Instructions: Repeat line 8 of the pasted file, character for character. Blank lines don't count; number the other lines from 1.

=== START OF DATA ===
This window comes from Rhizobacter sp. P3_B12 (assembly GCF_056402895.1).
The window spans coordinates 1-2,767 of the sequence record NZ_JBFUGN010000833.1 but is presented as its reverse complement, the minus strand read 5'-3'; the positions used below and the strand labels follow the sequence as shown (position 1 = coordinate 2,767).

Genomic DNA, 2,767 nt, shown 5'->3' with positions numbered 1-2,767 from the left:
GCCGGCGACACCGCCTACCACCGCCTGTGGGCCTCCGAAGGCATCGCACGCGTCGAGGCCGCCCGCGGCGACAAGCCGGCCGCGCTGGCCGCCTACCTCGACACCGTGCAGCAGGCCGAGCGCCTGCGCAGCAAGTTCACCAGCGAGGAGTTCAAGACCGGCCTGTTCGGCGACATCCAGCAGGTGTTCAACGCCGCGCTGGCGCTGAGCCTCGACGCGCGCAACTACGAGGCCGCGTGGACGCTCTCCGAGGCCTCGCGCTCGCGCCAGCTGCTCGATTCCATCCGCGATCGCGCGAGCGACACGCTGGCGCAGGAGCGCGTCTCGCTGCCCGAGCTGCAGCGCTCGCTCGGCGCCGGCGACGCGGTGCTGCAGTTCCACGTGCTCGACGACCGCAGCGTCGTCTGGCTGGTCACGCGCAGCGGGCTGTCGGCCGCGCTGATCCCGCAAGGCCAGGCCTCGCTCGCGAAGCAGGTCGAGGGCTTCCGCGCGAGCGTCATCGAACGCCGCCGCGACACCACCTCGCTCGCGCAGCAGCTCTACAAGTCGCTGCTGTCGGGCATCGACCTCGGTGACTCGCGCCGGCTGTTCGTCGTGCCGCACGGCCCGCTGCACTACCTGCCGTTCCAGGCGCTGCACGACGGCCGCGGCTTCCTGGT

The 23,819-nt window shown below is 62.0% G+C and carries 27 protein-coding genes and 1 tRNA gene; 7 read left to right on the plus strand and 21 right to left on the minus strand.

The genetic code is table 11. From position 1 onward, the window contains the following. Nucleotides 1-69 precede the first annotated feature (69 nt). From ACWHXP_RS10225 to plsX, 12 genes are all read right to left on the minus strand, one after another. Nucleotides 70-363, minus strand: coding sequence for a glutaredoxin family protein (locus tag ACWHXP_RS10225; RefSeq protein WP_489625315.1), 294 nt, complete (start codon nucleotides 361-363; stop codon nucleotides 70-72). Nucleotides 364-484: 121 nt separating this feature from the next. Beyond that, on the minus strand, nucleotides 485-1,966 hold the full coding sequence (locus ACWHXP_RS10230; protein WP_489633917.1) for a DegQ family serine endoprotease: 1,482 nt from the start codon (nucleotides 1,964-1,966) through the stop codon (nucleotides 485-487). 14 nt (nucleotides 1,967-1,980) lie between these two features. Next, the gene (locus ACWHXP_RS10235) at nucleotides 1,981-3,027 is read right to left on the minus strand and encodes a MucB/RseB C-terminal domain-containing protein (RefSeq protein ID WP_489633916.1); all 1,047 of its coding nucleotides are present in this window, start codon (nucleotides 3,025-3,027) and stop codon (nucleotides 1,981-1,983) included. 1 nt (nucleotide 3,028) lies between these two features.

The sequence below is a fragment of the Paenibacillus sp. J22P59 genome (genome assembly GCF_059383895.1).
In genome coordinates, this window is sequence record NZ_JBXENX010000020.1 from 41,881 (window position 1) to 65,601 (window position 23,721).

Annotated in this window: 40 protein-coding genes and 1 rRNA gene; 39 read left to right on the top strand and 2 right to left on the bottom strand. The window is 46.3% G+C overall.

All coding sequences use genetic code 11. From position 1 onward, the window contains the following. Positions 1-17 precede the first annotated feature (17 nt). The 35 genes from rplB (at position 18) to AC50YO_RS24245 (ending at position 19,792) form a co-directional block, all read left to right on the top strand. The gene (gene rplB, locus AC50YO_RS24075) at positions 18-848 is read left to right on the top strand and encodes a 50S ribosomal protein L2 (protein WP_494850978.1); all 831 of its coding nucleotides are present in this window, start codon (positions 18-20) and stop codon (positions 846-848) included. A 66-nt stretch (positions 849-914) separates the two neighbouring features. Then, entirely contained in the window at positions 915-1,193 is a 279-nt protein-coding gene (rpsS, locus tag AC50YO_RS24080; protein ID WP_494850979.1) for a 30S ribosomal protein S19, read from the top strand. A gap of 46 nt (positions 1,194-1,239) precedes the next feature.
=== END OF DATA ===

In genome coordinates, this window is sequence record NZ_JBXENX010000020.1 from 41,881 (window position 1) to 65,601 (window position 23,721).